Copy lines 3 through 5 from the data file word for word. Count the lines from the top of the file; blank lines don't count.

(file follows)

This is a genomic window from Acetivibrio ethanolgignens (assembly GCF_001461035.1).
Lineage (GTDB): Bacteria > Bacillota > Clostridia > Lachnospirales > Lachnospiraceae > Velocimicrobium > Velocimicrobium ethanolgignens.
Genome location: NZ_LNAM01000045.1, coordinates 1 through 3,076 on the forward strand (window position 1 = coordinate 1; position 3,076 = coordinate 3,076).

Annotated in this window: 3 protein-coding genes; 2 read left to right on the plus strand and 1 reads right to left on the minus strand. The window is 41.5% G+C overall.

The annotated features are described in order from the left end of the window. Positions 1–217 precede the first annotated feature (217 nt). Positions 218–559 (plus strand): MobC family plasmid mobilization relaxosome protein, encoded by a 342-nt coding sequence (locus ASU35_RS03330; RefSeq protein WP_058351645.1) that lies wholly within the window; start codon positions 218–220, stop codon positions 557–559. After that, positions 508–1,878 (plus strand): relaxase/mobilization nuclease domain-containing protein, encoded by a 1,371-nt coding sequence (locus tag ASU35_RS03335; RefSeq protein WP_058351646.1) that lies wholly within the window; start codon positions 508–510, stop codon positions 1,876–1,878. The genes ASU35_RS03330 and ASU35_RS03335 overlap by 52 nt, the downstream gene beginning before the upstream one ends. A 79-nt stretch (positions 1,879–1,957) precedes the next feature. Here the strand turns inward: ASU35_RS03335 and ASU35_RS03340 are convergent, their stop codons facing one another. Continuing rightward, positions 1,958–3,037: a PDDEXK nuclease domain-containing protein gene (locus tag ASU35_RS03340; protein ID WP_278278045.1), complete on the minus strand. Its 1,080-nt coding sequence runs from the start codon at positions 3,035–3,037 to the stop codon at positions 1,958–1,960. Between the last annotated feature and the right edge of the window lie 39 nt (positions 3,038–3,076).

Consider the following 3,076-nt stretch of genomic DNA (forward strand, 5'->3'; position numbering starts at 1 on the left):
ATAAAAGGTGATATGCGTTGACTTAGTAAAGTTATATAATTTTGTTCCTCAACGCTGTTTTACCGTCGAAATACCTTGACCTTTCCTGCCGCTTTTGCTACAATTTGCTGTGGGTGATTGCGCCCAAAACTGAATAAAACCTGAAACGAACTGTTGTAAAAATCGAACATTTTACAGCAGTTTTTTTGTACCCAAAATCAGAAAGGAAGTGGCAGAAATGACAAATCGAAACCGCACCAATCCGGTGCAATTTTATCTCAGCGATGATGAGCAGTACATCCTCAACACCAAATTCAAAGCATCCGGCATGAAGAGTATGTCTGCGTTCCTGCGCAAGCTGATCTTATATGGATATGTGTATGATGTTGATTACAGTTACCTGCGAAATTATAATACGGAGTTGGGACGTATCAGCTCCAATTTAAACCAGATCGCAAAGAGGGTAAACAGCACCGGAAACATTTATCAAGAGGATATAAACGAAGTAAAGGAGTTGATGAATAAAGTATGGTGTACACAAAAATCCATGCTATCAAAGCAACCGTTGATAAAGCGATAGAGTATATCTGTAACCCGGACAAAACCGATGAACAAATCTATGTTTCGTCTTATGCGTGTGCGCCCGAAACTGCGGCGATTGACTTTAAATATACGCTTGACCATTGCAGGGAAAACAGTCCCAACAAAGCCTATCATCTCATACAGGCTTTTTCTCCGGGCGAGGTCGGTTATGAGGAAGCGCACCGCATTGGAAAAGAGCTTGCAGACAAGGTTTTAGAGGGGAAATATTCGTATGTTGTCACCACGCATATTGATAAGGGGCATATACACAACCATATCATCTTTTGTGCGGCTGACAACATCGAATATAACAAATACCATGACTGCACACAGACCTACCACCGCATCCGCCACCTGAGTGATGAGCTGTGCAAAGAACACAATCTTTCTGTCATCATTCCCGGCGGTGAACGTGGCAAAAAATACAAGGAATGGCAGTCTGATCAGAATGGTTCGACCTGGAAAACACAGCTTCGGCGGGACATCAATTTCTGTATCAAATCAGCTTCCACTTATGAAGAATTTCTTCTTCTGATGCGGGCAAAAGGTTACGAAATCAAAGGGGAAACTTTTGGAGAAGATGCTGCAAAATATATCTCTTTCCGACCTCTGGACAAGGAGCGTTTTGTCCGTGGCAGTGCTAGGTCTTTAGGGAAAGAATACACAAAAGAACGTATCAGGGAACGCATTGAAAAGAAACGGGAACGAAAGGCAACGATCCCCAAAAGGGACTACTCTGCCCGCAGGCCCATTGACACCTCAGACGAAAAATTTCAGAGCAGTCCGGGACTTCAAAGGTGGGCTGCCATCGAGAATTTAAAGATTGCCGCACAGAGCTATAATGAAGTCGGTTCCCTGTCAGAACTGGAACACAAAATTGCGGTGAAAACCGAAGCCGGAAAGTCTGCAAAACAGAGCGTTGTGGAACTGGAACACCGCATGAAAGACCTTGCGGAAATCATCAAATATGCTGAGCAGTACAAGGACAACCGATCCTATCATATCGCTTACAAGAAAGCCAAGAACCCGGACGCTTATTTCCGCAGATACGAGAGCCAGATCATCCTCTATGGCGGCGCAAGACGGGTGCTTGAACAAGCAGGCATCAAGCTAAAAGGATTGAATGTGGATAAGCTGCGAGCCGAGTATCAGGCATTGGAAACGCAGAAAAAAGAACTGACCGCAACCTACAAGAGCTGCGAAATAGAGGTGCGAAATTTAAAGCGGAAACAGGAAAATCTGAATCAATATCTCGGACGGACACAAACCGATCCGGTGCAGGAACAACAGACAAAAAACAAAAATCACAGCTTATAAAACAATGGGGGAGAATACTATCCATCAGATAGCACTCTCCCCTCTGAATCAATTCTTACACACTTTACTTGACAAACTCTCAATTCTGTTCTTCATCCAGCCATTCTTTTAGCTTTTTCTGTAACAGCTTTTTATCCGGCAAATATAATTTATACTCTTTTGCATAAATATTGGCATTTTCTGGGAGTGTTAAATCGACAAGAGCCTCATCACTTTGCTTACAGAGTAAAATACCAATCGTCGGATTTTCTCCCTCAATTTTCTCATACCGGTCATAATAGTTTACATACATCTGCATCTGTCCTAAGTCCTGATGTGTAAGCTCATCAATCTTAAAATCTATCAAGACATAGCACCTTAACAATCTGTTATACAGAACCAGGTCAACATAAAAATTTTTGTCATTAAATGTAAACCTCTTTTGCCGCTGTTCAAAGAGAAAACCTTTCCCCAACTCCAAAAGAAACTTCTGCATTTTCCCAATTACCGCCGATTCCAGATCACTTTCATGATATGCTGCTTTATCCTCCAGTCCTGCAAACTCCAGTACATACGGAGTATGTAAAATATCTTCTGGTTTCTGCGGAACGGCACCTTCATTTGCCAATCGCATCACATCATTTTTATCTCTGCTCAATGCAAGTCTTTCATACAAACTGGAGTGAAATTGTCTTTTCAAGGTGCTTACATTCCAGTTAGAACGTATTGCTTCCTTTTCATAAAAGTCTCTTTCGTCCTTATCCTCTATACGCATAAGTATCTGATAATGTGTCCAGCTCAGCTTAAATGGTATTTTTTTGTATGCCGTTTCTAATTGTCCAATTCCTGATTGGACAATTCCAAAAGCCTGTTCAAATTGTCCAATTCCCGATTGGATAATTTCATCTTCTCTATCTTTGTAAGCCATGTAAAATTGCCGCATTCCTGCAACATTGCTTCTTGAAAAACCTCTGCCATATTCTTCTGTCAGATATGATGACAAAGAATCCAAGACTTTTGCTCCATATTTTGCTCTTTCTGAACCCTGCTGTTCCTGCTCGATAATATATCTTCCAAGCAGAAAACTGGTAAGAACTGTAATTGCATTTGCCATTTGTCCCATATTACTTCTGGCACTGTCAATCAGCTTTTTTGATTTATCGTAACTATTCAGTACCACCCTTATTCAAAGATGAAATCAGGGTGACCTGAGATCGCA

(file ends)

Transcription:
Genome location: NZ_LNAM01000045.1, coordinates 1 through 3,076 on the forward strand (window position 1 = coordinate 1; position 3,076 = coordinate 3,076).

Annotated in this window: 3 protein-coding genes; 2 read left to right on the plus strand and 1 reads right to left on the minus strand. The window is 41.5% G+C overall.

The annotated features are described in order from the left end of the window. Positions 1–217 precede the first annotated feature (217 nt). Positions 218–559 (plus strand): MobC family plasmid mobilization relaxosome protein, encoded by a 342-nt coding sequence (locus ASU35_RS03330; RefSeq protein WP_058351645.1) that lies wholly within the window; start codon positions 218–220, stop codon positions 557–559. After that, positions 508–1,878 (plus strand): relaxase/mobilization nuclease domain-containing protein, encoded by a 1,371-nt coding sequence (locus tag ASU35_RS03335; RefSeq protein WP_058351646.1) that lies wholly within the window; start codon positions 508–510, stop codon positions 1,876–1,878. The genes ASU35_RS03330 and ASU35_RS03335 overlap by 52 nt, the downstream gene beginning before the upstream one ends. A 79-nt stretch (positions 1,879–1,957) precedes the next feature. Here the strand turns inward: ASU35_RS03335 and ASU35_RS03340 are convergent, their stop codons facing one another. Continuing rightward, positions 1,958–3,037: a PDDEXK nuclease domain-containing protein gene (locus tag ASU35_RS03340; protein ID WP_278278045.1), complete on the minus strand. Its 1,080-nt coding sequence runs from the start codon at positions 3,035–3,037 to the stop codon at positions 1,958–1,960. Between the last annotated feature and the right edge of the window lie 39 nt (positions 3,038–3,076).